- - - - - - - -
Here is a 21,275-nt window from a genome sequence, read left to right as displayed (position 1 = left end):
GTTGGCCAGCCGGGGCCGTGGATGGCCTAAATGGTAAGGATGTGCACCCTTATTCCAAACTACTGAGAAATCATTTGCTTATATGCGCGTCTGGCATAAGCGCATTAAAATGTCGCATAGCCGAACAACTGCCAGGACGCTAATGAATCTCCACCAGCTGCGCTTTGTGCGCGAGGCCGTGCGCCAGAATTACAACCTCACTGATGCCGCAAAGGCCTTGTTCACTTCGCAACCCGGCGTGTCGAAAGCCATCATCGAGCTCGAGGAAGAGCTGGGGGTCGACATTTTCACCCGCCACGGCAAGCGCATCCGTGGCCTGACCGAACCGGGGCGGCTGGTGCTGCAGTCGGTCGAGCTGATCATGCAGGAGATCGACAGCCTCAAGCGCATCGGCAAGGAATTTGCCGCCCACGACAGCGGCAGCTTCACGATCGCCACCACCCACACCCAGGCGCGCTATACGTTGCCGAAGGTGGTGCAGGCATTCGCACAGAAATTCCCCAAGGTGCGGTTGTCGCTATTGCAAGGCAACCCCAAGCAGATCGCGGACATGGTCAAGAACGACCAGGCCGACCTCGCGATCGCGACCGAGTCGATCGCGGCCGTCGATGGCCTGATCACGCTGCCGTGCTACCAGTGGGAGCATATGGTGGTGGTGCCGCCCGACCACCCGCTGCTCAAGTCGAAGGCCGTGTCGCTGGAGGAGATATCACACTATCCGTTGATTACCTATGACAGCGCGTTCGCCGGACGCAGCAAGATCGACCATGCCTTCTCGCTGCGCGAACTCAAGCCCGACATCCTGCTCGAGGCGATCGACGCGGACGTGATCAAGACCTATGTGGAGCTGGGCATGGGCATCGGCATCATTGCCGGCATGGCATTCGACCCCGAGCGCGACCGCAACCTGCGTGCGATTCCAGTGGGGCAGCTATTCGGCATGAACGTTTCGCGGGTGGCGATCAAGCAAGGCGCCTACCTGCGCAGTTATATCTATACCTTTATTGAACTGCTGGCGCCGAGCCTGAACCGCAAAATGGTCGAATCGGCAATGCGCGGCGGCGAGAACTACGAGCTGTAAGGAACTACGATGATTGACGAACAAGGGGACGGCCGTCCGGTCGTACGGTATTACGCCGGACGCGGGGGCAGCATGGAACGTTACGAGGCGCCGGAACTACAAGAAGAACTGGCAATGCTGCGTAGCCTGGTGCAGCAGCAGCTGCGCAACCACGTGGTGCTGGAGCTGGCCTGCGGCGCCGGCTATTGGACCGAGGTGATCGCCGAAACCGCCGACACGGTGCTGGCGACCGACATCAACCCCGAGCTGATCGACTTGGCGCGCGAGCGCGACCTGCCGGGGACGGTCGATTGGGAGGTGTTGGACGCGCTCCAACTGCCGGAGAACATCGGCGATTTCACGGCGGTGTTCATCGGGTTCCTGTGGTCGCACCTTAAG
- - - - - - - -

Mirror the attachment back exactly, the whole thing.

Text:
Here is a 21,275-nt window from a genome sequence, read left to right as displayed (position 1 = left end):
GTTGGCCAGCCGGGGCCGTGGATGGCCTAAATGGTAAGGATGTGCACCCTTATTCCAAACTACTGAGAAATCATTTGCTTATATGCGCGTCTGGCATAAGCGCATTAAAATGTCGCATAGCCGAACAACTGCCAGGACGCTAATGAATCTCCACCAGCTGCGCTTTGTGCGCGAGGCCGTGCGCCAGAATTACAACCTCACTGATGCCGCAAAGGCCTTGTTCACTTCGCAACCCGGCGTGTCGAAAGCCATCATCGAGCTCGAGGAAGAGCTGGGGGTCGACATTTTCACCCGCCACGGCAAGCGCATCCGTGGCCTGACCGAACCGGGGCGGCTGGTGCTGCAGTCGGTCGAGCTGATCATGCAGGAGATCGACAGCCTCAAGCGCATCGGCAAGGAATTTGCCGCCCACGACAGCGGCAGCTTCACGATCGCCACCACCCACACCCAGGCGCGCTATACGTTGCCGAAGGTGGTGCAGGCATTCGCACAGAAATTCCCCAAGGTGCGGTTGTCGCTATTGCAAGGCAACCCCAAGCAGATCGCGGACATGGTCAAGAACGACCAGGCCGACCTCGCGATCGCGACCGAGTCGATCGCGGCCGTCGATGGCCTGATCACGCTGCCGTGCTACCAGTGGGAGCATATGGTGGTGGTGCCGCCCGACCACCCGCTGCTCAAGTCGAAGGCCGTGTCGCTGGAGGAGATATCACACTATCCGTTGATTACCTATGACAGCGCGTTCGCCGGACGCAGCAAGATCGACCATGCCTTCTCGCTGCGCGAACTCAAGCCCGACATCCTGCTCGAGGCGATCGACGCGGACGTGATCAAGACCTATGTGGAGCTGGGCATGGGCATCGGCATCATTGCCGGCATGGCATTCGACCCCGAGCGCGACCGCAACCTGCGTGCGATTCCAGTGGGGCAGCTATTCGGCATGAACGTTTCGCGGGTGGCGATCAAGCAAGGCGCCTACCTGCGCAGTTATATCTATACCTTTATTGAACTGCTGGCGCCGAGCCTGAACCGCAAAATGGTCGAATCGGCAATGCGCGGCGGCGAGAACTACGAGCTGTAAGGAACTACGATGATTGACGAACAAGGGGACGGCCGTCCGGTCGTACGGTATTACGCCGGACGCGGGGGCAGCATGGAACGTTACGAGGCGCCGGAACTACAAGAAGAACTGGCAATGCTGCGTAGCCTGGTGCAGCAGCAGCTGCGCAACCACGTGGTGCTGGAGCTGGCCTGCGGCGCCGGCTATTGGACCGAGGTGATCGCCGAAACCGCCGACACGGTGCTGGCGACCGACATCAACCCCGAGCTGATCGACTTGGCGCGCGAGCGCGACCTGCCGGGGACGGTCGATTGGGAGGTGTTGGACGCGCTCCAACTGCCGGAGAACATCGGCGATTTCACGGCGGTGTTCATCGGGTTCCTGTGGTCGCACCTTAAG